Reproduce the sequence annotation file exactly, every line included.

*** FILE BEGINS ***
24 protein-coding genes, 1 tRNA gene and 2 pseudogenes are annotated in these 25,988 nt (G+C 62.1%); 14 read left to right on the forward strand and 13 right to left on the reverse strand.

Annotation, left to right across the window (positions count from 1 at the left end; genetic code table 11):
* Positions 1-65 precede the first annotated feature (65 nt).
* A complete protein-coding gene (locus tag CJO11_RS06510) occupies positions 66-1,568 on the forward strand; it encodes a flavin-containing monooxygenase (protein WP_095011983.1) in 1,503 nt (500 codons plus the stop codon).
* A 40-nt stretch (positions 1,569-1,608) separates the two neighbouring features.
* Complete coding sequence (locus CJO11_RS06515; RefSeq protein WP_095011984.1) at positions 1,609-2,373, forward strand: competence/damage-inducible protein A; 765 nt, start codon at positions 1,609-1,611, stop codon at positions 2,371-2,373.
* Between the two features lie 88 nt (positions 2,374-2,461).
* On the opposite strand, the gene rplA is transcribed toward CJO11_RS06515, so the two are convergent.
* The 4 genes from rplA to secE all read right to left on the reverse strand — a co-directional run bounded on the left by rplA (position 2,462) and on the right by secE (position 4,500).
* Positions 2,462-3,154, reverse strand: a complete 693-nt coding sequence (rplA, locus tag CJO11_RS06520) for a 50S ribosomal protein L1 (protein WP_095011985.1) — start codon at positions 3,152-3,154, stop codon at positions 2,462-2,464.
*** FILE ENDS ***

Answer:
24 protein-coding genes, 1 tRNA gene and 2 pseudogenes are annotated in these 25,988 nt (G+C 62.1%); 14 read left to right on the forward strand and 13 right to left on the reverse strand.

Annotation, left to right across the window (positions count from 1 at the left end; genetic code table 11):
* Positions 1-65 precede the first annotated feature (65 nt).
* A complete protein-coding gene (locus tag CJO11_RS06510) occupies positions 66-1,568 on the forward strand; it encodes a flavin-containing monooxygenase (protein WP_095011983.1) in 1,503 nt (500 codons plus the stop codon).
* A 40-nt stretch (positions 1,569-1,608) separates the two neighbouring features.
* Complete coding sequence (locus CJO11_RS06515; RefSeq protein WP_095011984.1) at positions 1,609-2,373, forward strand: competence/damage-inducible protein A; 765 nt, start codon at positions 1,609-1,611, stop codon at positions 2,371-2,373.
* Between the two features lie 88 nt (positions 2,374-2,461).
* On the opposite strand, the gene rplA is transcribed toward CJO11_RS06515, so the two are convergent.
* The 4 genes from rplA to secE all read right to left on the reverse strand — a co-directional run bounded on the left by rplA (position 2,462) and on the right by secE (position 4,500).
* Positions 2,462-3,154, reverse strand: a complete 693-nt coding sequence (rplA, locus tag CJO11_RS06520) for a 50S ribosomal protein L1 (protein WP_095011985.1) — start codon at positions 3,152-3,154, stop codon at positions 2,462-2,464.